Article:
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Italian word of the day: ‘Parecchio’

You'll probably hear this word a lot in Italy. But are you using it correctly?

Italian word of the day: 'Parecchio'
Photo: Annie Spratt/Unsplash/Nicolas Raymond

When you begin studying Italian, you’ll quickly learn a few quantifying adverbs such as molto, tanto, and poco. And you’ll use these often, right from the moment you start stringing sentences together.

But when you’re speaking to Italians there’s another word you’re likely to hear used just as often: parecchio.

Depending on context, parecchio can be used in place of all the words and phrases we might use to quantify things in English: “lots of”, “loads of”, “plenty of”, “a good/great deal of”, “much”, “quite a lot of”, “some”, or “a fair bit of”.

Like these phrases, parecchio is usually added before a noun to quantify it.

– Sto seguendo questo dibattito da parecchio tempo

– I’ve been following this discussion for quite some time.

– Carlo ha viaggiato parecchio nella sua vita.
– Carlo has travelled a great deal in his life.
– Avrò bisogno di parecchio aiuto
– I’m going to need a lot of help

If you use it with a feminine noun, it takes a feminine form:

C’e parecchia gente

– There are a lot of people

READ ALSO: The top ten Italian words that just don’t translate into English

As it’s a quantifying adverb – also called an adverb of intensity – parecchio can also be used with adjectives to increase their intensity: for example instead of saying “really”, or very”.

It doesn’t work with all adjectives, but here are some examples:

– Forse anche lui è parecchio sveglio

– He’s probably also very smart

– Sono persone parecchio infelici

– They’re very unhappy people

With an adjective, you might also use it at the end of the sentence for a different emphasis, for example:

– Il tuo comportamento mi sorprende parecchio

– I’m really surprised at the way you’re behaving.

Similar words you’ll hear a lot in Italian conversation include abbastanza, appena and più.

Once you’ve got these words memorised, hopefully your Italian teacher will say:

– Mi pare che tu abbia migliorato parecchio

– I think you’ve improved a great deal

Do you have a favourite Italian word you’d like us to feature? If so, please email us with your suggestion.

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For members


Italian word of the day: ‘Inciucio’

Here's a word you'll need to deal with ahead of Italy's elections.

Italian word of the day: 'Inciucio'

With two days to go until Sunday’s general election, there’s talk of a potential ’inciucio’ everywhere from the pages of newspapers to the heated conversations at sports bars up and down the country.

So what is an ‘inciucio’ and why does the word seem to be on everyone’s lips whenever Italy faces elections?

Briefly, ‘inciucio’ is political jargon that describes any type of dubious agreement or, if you will, compromise reached by two or more political parties generally holding opposite views and ideals.

There’s no direct translation into English, though a native speaker would probably refer to it as something of a dodgy backroom deal.

Non c’è una maggioranza chiara. 

Eh, figurati. Faranno il solito inciucio.

There isn’t a clear-cut majority.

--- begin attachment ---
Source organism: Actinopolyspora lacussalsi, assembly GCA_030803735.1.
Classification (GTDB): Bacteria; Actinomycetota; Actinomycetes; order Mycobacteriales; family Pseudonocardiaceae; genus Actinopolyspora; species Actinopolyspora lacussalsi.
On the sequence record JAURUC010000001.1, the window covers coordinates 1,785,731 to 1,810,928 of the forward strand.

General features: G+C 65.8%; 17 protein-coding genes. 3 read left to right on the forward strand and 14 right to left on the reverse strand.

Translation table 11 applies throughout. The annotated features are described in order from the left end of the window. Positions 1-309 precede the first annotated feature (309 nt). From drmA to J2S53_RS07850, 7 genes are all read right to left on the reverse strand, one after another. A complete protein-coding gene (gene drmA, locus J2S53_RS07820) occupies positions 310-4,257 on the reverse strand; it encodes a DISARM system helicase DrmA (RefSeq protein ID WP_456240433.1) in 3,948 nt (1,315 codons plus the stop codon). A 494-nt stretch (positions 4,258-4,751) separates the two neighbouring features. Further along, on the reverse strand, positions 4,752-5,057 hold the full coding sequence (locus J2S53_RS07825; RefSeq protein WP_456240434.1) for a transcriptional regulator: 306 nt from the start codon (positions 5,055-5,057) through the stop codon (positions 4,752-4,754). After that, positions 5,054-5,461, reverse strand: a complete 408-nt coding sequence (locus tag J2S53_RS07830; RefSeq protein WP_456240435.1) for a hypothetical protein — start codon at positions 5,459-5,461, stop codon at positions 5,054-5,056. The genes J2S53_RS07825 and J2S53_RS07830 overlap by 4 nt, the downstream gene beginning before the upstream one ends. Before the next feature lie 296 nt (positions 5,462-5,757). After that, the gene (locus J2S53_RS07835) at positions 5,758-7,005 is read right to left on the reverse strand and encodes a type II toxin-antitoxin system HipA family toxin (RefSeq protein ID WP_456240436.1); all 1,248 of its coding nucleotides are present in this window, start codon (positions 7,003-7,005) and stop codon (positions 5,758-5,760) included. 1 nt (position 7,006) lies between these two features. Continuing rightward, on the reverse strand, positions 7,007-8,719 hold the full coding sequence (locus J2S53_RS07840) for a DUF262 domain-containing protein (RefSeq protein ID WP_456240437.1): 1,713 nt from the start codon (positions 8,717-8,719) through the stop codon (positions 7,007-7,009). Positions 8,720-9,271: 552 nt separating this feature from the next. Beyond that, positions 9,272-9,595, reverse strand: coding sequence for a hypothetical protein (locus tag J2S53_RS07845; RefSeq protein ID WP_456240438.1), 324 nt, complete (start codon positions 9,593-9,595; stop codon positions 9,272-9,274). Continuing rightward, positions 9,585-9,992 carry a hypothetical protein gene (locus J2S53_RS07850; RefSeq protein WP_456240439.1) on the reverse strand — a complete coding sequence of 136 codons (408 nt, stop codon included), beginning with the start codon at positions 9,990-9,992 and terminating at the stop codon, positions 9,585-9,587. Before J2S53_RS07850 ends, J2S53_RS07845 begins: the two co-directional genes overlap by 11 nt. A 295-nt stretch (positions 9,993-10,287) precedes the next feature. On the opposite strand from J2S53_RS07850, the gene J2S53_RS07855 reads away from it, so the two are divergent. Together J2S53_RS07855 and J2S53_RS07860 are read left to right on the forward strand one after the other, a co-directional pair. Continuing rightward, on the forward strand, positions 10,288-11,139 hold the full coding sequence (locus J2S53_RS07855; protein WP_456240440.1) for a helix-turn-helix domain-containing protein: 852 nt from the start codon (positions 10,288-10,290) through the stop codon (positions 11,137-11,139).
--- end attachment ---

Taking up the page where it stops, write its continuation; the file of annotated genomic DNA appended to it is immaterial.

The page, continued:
Oh, that’s not new. They’ll go for the usual deal.

Such an agreement is usually necessary when forming a large coalition government, with terms largely assumed to be based on the “you scratch my back, I scratch yours” principle. 

READ ALSO: Salvini vs Meloni: Can Italy’s far-right rivals put differences aside?

With that definition in mind, it’s hard not to see why ‘inciucio’ is such a commonly-used word in Italy, a country whose political class has historically been partial to improbable alliances with their previously hated rivals. 

Cosa pensi delle prossime elezioni?

Preferisco non pensare. Ne ho avuto abbastanza di questi inciuci. 

What do you think of the next elections?

I’d rather not think. I’ve had enough of these political deals.

Purtroppo, con questa legge elettorale, l’inciucio tra partiti è l’unica via per avere un governo…

Fammi un piacere. Gli inciuci esistevano anche 60 anni fa, molto prima di questa legge elettorale.

Sadly, with the current electoral system, a compromise between different parties is the only way to form a new government.

Do me a favour. These types of agreements existed 60 years ago, well before the present electoral system.

While the noble art of the inciucio goes back a long way in the history of republican Italy, the term itself was only coined in 1995 by Massimo D’Alema, then secretary of the left-wing Democratic Party (PD). 

The expression only rose to popularity a couple of years later, when the founder of the term thought it fit to put the word to good use and reached a ‘non-aggression pact’ with the then-leaders of Italy’s right-wing coalition – the agreement went down in history as the patto della crostata or ‘pie pact’ – but we’ll keep that story for another time.

Ever since then, the term ‘inciucio’ has been regularly used by political commentators as well as the wider public to discuss the various power plays of the country’s major political forces.

For instance, the most classic of inciuci was at the foundation of Giuseppe Conte’s first cabinet back in 2018, when Matteo Salvini’s League and Luigi Di Maio’s Five-Star Movement unexpectedly found sufficient common ground to form a coalition government.

So, will we see another inciucio this time around?

Given the unpredictable nature of Italian politics, you’ll forgive us for not ruling out the possibility of another inciucio just yet.